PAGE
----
In today’s **Higher Ed Daily Brief**: message for mathematicians

**Don’t be afraid**

US mathematician **Julie Rowlett **is the star attraction at the **Australian Mathematical Sciences Institute** winter school, which is on this month at the distinctly warm climate of the University of Queensland’s Brisbane campus.

Professor Rowlett — whose interests also encompass languages, the Korean martial art of Tang Soo Do, scuba diving, making and listening to music, dancing and cooking — is giving five lectures at the school to post graduate students and early career researchers from around Australia.

Her message? “Don’t ever be afraid of mathematics! Even the “mathematics professionals’’ get stuck, make silly mistakes, and need to ask for explanations of things we have trouble understanding. There is mathematics in basically everything, even if we don’t understand it all yet.”

For her the “everything” includes cooking (how and why does a square pan cook differently to a round pan?) and plankton (can we describe mathematically how they swim and compete for food?)”

Professor Rowlett, who has an appointment at Sweden’s Chalmers Institute of Technology in Gothenburg, is giving a public lecture this evening (July 9) at 6.30pm at the Abel Smith lecture theatre on the University of Queensland’s St Lucia campus.

**Original article appeared in The Australian newspaper on 9 July 2018. Author: Tim Dodd**

We interviewed Associate Professor Mariel Saez from Pontificia Universidad Catolica de Chile to find out what drives her interest in mathematics and advice she has for future researchers.

**Can you tell us about your work? What drives your interest in this field?**

I work on geometric analysis. I am interested in the connection between the geometry of objects (i.e. shape, size, etc) and their analytic properties. In physics and nature in general, several phenomena are described in terms of partial differential equations or minimisation of certain energy functionals, which are often considered and studied as analytical objects. On the other hand, the physical nature of the problems allow to interpret these operators geometrically and study them from that perspective. In my opinion, establishing such connection enriches both the analytical and the geometric point view.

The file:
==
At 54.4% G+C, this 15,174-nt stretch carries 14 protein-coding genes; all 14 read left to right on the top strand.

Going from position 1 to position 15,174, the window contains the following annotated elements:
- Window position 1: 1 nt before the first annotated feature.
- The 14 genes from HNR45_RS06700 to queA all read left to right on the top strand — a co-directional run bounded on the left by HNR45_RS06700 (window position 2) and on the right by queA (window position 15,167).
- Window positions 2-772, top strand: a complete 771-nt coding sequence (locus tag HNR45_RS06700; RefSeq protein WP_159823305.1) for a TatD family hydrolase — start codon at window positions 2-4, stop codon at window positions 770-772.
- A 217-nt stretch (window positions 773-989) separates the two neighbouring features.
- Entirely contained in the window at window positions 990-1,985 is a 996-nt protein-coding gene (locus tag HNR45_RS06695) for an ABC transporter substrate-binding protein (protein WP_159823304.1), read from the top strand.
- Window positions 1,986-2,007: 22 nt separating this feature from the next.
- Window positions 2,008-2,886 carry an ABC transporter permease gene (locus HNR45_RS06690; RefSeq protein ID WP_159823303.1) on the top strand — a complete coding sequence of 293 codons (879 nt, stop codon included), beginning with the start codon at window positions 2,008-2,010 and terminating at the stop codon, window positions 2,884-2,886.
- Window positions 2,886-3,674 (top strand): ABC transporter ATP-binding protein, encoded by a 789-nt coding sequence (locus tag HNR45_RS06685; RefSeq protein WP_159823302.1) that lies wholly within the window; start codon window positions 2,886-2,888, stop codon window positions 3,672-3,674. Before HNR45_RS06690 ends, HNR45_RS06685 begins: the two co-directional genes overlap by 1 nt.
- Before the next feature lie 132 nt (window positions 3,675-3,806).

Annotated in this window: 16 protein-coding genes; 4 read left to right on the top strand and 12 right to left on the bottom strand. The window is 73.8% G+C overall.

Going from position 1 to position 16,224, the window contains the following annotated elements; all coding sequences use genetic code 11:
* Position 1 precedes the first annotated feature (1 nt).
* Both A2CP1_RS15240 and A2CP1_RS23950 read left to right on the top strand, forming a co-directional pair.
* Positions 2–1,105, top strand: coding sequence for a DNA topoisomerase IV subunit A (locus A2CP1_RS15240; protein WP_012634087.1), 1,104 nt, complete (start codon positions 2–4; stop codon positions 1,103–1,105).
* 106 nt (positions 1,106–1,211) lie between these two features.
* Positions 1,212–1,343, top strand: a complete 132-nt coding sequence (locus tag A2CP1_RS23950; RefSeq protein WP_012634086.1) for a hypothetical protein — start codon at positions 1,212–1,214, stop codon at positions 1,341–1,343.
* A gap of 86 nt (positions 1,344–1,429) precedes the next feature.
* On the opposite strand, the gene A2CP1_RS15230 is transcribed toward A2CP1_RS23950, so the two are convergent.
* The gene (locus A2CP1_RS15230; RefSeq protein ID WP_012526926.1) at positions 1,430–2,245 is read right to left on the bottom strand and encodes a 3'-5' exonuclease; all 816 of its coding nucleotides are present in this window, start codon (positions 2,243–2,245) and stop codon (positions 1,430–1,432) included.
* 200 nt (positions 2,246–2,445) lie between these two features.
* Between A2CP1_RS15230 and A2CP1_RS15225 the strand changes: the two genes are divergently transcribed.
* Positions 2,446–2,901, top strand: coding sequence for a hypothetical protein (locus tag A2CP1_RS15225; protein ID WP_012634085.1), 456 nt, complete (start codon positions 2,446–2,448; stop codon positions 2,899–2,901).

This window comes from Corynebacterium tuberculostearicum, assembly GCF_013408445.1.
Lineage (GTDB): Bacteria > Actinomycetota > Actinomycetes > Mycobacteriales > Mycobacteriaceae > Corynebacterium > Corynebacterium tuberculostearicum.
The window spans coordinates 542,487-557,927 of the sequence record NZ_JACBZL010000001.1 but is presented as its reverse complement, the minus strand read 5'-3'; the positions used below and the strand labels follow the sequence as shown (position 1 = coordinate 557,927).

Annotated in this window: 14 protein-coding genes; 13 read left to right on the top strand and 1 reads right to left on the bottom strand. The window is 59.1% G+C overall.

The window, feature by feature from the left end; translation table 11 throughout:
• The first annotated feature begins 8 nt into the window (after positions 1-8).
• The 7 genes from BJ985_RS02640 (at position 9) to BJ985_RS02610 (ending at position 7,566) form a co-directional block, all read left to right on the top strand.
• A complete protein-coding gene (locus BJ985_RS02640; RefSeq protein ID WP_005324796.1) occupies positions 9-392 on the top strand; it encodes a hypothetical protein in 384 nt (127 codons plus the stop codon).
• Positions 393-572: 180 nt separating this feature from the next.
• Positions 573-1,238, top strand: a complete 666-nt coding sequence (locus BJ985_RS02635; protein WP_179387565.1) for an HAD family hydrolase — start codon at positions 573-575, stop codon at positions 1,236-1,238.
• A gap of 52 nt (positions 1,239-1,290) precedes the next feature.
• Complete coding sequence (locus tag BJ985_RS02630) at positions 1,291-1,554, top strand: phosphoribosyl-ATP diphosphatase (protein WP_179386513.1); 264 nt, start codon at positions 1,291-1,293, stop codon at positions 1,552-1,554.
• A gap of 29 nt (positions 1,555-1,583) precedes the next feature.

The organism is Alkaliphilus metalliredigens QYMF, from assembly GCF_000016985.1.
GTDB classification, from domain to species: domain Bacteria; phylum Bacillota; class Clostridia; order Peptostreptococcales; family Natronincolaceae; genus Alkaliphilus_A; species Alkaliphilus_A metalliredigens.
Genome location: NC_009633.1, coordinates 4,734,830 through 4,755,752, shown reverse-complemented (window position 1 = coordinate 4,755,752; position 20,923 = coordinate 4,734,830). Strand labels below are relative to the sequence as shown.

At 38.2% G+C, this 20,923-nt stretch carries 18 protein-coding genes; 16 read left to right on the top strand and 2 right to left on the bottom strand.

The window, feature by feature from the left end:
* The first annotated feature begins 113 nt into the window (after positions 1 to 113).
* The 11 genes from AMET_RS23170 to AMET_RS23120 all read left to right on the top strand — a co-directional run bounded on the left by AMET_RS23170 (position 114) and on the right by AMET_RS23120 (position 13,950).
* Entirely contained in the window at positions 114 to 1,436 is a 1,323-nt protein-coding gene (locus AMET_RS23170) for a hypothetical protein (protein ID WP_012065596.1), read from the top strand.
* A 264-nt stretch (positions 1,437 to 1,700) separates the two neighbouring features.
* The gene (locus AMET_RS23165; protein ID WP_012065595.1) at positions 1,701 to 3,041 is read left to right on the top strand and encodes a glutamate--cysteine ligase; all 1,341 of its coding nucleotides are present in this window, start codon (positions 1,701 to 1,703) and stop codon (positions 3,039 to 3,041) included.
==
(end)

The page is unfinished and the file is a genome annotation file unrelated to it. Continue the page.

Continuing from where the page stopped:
**What are your favourite applications of your work?**

I don’t know much about “real world” applications, but I am really curious about them. Within mathematics, it is really exciting to see questions that seem not analytical or geometric to be solved with techniques of these fields (for instance, the Poincare conjecture)

**What are some other areas of your field that are particularly interesting to you?**

Mathematics is so broad that to understand areas of mathematics that are far from mine is difficult. I would be very interested in learning more about other techniques that are used, for instance, in algebraic geometry or number theory.

**Why did you become a mathematician?**

I always liked maths and felt confortable working with numbers. I enjoy the challenge of facing a question and being able to solve it. As a professional mathematician, these questions often take much longer to solve (sometimes years or sometimes never), which can be frustrating at times, but still coming to a solution is very satisfying

**Do you have any advice for future researchers?**

To be patient and, if they enjoy research, to pursue their own ideas. It may feel like it takes a long time to become a mathematician, but I really like the fact that one is always learning new things.

**Why are opportunities such as AMSI Winter School so valuable? What do you hope attendees take from your lectures?**

I think it is a great opportunity to have the chance of interacting with mathematicians from all over the world . I hope the attendees learn about problems that they did not know befeore.

*Associate Professor Saez will be presenting the topic Curvature Flow of Networks at the 2018 Winter School, hosted by The University of Queensland.*

We interviewed Dr Paul Bryan from Macquarie University about the path he took to becoming a mathematician, and his favourite applications of his work.

**Can you tell us about your work? What drives your interest in this field?**